Mr. Mom: George craves pickles

Q. What might lead a guy to think he's pregnant? ­M. Jackson

 A. Oh, the usual things: abdominal swelling and discomfort, morning nausea, unusual food cravings, breast enlargement– all reported by patient "George" to Deirdre Barrett of the Harvard Medical School, author of The Pregnant Man & Other Cases from a Hypnotherapist's Couch.

Barrett knew of false pregnancies in women, who stop menstruating and show all the outward signs. Even some husbands of pregnant women experience symptoms, such as strong stomach cramps during the wife's labor, but these men don't think they're pregnant.

George was different. Full-blown false male pregnancies are rare, and his seemed to have begun after a stop-smoking session with a hypnotist. "Picture the person you would like to be," the therapist had directed, and for George a pregnant woman popped into mind. From a tabloid, he had gotten the idea about a male possibly carrying a fertilized egg, and had latched onto the hope of somehow being a hermaphrodite with hidden female organs.

George's gay lover had recently died, and now George imagined he was carrying the man's baby. But he was pragmatic enough to accept the outcome of the medical tests: no actual pregnancy.

At this, George's abdomen began to shrink, and a few weeks later he announced to Barrett: "I'm not pregnant anymore." His new guiding imagery was of a woman after childbirth, and this he said was helping him work through missing his lover. "But I kind of wish I had kept the breasts," he said.

 

Q. Heard the latest on vampires? Seems they really existed– sort of. So where does that put Count Dracula? ­B. Stoker

 A. He and the others just may have gone the way of rabies, a disease largely banished by modern medicine, says Dr. Juan Gomez-Alonso in the journal Neurology. Vampire stories may go back many centuries, but their modern form arose after a major rabies outbreak in central Europe in the early 18th century.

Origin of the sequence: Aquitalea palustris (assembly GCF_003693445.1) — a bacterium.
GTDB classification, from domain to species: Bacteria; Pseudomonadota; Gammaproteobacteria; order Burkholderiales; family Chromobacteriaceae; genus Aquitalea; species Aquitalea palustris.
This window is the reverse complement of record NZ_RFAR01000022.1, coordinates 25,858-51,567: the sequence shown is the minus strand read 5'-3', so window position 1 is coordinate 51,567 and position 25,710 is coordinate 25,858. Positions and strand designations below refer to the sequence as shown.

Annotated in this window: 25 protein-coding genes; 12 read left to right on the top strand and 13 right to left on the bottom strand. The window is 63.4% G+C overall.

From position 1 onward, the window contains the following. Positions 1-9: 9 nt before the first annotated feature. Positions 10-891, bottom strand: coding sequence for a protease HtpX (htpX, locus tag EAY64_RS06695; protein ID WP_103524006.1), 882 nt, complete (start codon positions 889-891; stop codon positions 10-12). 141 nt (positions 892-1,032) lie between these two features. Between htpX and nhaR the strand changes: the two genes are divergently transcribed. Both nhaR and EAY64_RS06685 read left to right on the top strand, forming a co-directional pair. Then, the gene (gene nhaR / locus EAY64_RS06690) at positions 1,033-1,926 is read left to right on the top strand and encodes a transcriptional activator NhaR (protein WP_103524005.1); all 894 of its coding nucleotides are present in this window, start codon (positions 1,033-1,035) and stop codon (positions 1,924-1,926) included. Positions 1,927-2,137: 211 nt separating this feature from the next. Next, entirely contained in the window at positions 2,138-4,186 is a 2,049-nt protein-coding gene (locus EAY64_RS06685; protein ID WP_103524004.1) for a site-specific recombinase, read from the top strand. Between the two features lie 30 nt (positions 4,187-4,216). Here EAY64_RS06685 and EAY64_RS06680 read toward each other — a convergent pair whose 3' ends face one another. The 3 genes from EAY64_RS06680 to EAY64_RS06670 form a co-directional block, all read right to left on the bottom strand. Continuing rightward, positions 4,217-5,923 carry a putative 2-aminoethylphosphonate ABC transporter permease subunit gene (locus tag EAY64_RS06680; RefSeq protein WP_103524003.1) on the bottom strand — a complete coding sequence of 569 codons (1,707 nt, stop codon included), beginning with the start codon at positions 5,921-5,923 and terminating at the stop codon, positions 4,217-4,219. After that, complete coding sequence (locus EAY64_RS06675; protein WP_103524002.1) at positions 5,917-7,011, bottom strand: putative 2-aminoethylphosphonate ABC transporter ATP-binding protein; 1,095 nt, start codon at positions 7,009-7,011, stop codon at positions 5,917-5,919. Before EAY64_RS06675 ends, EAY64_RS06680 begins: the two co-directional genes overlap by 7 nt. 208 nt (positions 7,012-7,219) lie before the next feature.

Check out this intriguing circumstantial evidence:

* Vampires bite people; so do 25 percent of men with rabies.

* Vampires seduce women; rabies patients are often hypersexual, in some cases having sex 30 times a day.

* Dracula appeared on moonlit balconies; rabies patients often have disturbed sleep cycles, and insomnia.

* Vampires shun mirrors and garlic; rabies patients are hypersensitive to strong stimuli, such as lights, mirrors, garlicky odors. The mirror connection is so strong, says Gomez-Alonso, that in the past, a man was not considered rabid if he could stand to see his reflection.

* Where there are vampires, there are often wolves and bats-two animals that can contract rabies and pass it on through bloody bites.

 

Q. What'd they use for toilet paper in 10,000 B.C.? ­Mr. Whipple

 A. Depends on who they were, says Indiana University anthropologist Della Cook. Chimpanzees will clean up with leaves, so likely that was the first human toilet "paper."

By 12,000 years ago, people were culturally diverse, and hygiene is one of those issues on which people diverge most! Toilet paper is a fairly recent introduction to the Western world. Paper was first invented in China, and in his book Science and Civilization in China, Joseph Needham says paper wipes were already in use by the 6th century A.D., when debate ensued over whether this showed disrespect for any text printed thereon. Needham also cites an Arab traveler to China who found the practice astonishing, and less aesthetic than water.

The Greeks and Romans favored fountain water in public latrines– forerunner of the bidet, says Cook. "So people living around the Mediterranean 12,000 years ago probably used water, while other cultures surely had other customs."

 

Q. The Greek philosopher Aristotle possessed one of the most brilliant minds in history. But he didn't get it right regarding women's teeth, did he? ­J. Roberts

 A. First-fast forward 2,000 years after Aristotle to find Galileo atop the Leaning Tower of Pisa for his famous 16th century object-drop experiment. Everyone at the time believed heavy objects fall faster than light ones, but all it took was a five-minute demo to disprove this, say V.S. Ramachandran et al. in Phantoms in the Brain.

So why didn't anybody think to test this before?

Because while we take science for granted today, the experimental method is basically so foreign to human thinking that many of Galileo's colleagues dismissed his experiments even after seeing them with their own eyes!

Now wind back to Aristotle, one of whose longstanding beliefs was that men have more teeth than women. But "all he would have needed to do to verify or refute this theory was to ask a number of men and women to open their mouths so he could count their teeth," Ramachandran notes.

Send strange questions to brothers Bill and Rich at

strangetrue@compuserve.com.